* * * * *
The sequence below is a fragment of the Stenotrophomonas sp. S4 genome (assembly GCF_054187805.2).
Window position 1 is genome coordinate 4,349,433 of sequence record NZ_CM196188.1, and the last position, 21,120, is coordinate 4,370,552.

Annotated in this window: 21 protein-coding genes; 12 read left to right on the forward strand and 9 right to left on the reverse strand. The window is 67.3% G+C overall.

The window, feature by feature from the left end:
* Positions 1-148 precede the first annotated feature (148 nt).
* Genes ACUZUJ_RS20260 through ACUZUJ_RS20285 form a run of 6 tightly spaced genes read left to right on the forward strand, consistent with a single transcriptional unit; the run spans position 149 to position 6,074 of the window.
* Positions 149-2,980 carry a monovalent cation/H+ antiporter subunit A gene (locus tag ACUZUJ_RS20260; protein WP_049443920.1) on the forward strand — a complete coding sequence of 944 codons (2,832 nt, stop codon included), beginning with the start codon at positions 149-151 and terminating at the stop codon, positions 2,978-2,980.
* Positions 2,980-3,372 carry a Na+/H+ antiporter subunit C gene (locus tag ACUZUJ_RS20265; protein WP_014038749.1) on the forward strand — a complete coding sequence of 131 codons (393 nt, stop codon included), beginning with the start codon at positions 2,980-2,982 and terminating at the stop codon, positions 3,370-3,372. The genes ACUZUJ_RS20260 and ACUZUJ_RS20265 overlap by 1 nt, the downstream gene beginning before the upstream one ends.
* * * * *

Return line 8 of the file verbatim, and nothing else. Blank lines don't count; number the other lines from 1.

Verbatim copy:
* Positions 2,980-3,372 carry a Na+/H+ antiporter subunit C gene (locus tag ACUZUJ_RS20265; protein WP_014038749.1) on the forward strand — a complete coding sequence of 131 codons (393 nt, stop codon included), beginning with the start codon at positions 2,980-2,982 and terminating at the stop codon, positions 3,370-3,372. The genes ACUZUJ_RS20260 and ACUZUJ_RS20265 overlap by 1 nt, the downstream gene beginning before the upstream one ends.